In order to correct VPI whether partial or not, one has to close off any potential opening between the soft palate and back wall. If the VPI is small, injection of filler agents like fat, collagen, hydroxyapatite can be performed into the back wall bringing it forward towards the soft palate so that the soft palate can now seal up against the back wall.  If the VPI is large, more aggressive surgery is required whether it be a soft palate lengthening procedure (best performed by cleft palate surgeons) or inserting graft material into the back wall.

Nasal endoscopy can certainly be performed to evaluate for VPI, but keep in mind it can only assess closure on the top nasal aspect for closure... not on the bottom aspect as seen in Image 4. Some examples of VPI seen on nasal endoscopy can be seen here.

References:
A new method for the study of velopharyngeal function using gated magnetic resonance imaging. Plast Reconstr Surg. 2002 Feb;109(2):472-81.

Evaluation of velopharyngeal insufficiency with magnetic resonance imaging and nasoendoscopy. Ann Plast Surg. 2000 Jan;44(1):8-13.


June 07, 2016

New Video on Nasal Hump Removal Nose Job


A new video has been produced showing how a nasal hump is removed. This video was created with Dr. Stephen Park who is a Professor and Vice-Chair of Otolaryngology, Division Chief of Facial Plastic Surgery.

This is the first of 5 videos that will be created describing the most common rhinoplasty procedures.

Please keep in mind that although Dr. Chang may have helped produce these rhinoplasty videos, he does not actually perform them.


June 05, 2016

Liquid Biopsy for Head and Neck Cancer

Liquid biopsy is when a simple blood draw is performed in order to detect cancer cells (CTC) or mutated DNA fragments (ctDNA) free floating in the bloodstream that has been shed from the cancer's primary or secondary sites. This test has been heralded as an alternative way to make a diagnosis instead of an invasive surgical biopsy whether by needle or excision.

Liquid biopsy has been developed mainly for detecting cancers of the breast, prostate, colon, ovarian, lung, and melanoma. Liquid biopsy for such cancers are also the basis for media reports including the widely read New York Times article published in June 4, 2016.

Unfortunately, liquid biopsy to detect cancers of the head and neck (HNC) has not been as fully researched and has a limited if any role at this time.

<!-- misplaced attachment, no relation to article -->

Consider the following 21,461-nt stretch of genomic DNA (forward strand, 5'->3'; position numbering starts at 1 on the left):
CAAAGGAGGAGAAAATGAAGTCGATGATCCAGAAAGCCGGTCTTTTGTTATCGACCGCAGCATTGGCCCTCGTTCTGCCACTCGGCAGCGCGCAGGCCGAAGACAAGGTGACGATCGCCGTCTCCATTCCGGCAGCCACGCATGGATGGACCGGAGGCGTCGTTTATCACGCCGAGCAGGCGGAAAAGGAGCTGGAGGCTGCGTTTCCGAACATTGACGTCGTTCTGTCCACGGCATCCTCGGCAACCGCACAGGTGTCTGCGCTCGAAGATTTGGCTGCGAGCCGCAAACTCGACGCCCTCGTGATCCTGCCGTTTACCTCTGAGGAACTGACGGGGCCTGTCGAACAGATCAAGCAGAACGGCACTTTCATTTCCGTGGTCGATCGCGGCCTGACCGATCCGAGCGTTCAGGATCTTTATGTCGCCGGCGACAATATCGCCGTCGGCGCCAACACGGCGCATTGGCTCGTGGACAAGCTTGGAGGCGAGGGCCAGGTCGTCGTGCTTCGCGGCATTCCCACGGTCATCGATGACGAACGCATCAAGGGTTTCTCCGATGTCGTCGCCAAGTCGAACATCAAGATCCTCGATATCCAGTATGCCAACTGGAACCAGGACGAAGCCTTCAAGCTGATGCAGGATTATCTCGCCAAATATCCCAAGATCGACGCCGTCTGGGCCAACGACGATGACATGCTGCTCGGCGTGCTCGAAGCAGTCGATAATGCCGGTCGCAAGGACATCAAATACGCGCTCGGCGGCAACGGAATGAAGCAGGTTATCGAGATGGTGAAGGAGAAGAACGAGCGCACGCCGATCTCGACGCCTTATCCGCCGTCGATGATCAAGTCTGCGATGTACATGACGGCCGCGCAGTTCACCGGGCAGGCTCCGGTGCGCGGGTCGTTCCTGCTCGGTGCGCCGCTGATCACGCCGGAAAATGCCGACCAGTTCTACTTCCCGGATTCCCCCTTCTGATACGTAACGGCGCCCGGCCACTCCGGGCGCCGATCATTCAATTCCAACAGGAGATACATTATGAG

According to studies done to date, the following mutations were found in the blood of HNC patients (percentage noted in parentheses). Please note that these values were obtained from patients who have known advanced head and neck cancer (HNC):

• PIK3CA195 (30%)
• TP53 (50%-72%)
• BRAF (10%)
• AKAP9 (10%)
• PIK3CA(21%)
• FAT1 (23%)
• CDKN2A (22%)
• Other mutations include TRAF3, CASP8, NOTCH1, NSD1, HRAS, NRAS, AJUBA, MLL2, TGFRBR2, HLA-A, NFE2I2, FAT1, NFE2L2, and amplification of 3q26/28 and 11q13/22

Given these numbers have been obtained from patients with known advanced head and neck cancer, the percentages are probably much lower in the early stages.

Such numbers are far from the 90%+ detection levels quoted in media reports like the New York Times.

However, detection levels are much better when the saliva is also analyzed in combination with blood, especially for cancers originating in the oral cavity such as the tongue and tonsil. When both blood and saliva is checked for TP53, PIK3CA, CDKN2A, HRAS, NRAS as well as HPV (HPV-16,-18), cancer detection rates increased up to around 90% [link]. In fact, for early stage cancer, saliva had a significantly higher detection level compared with blood.

However, mutant DNA fragments were shown to be 10 times more prevalent in plasma than in saliva which could influence treatment regimens.

As such, when liquid biopsies become formally available for HNC, it will probably involve testing both blood and saliva for maximal accuracy and cancer detection from both a diagnostic as well as therapeutic reasons.

Before patients get too excited however, keep in mind that these results are based on very low numbers of patients and at this time, may only be used to monitor the cancer and suggest treatment regimens... not to diagnose it. Before such testing can be used with confidence and reliability for patients with head and neck cancer, further research with larger numbers of patients need to be undertaken.

As such, tissue biopsies are still required to diagnose head and neck cancers. Another thing to keep in mind is that current research for HNC liquid biopsies generally check for only one specific type of cancer called squamous cell carcinoma; granted, it is the most common type. However, there are many other head and neck cancers that current investigational liquid biopsies do not address including mucoepidermoid carcinoma, acinic cell carcinoma, adenocarcinoma, neuroendocrine carcinoma, thyroid carcinoma, etc.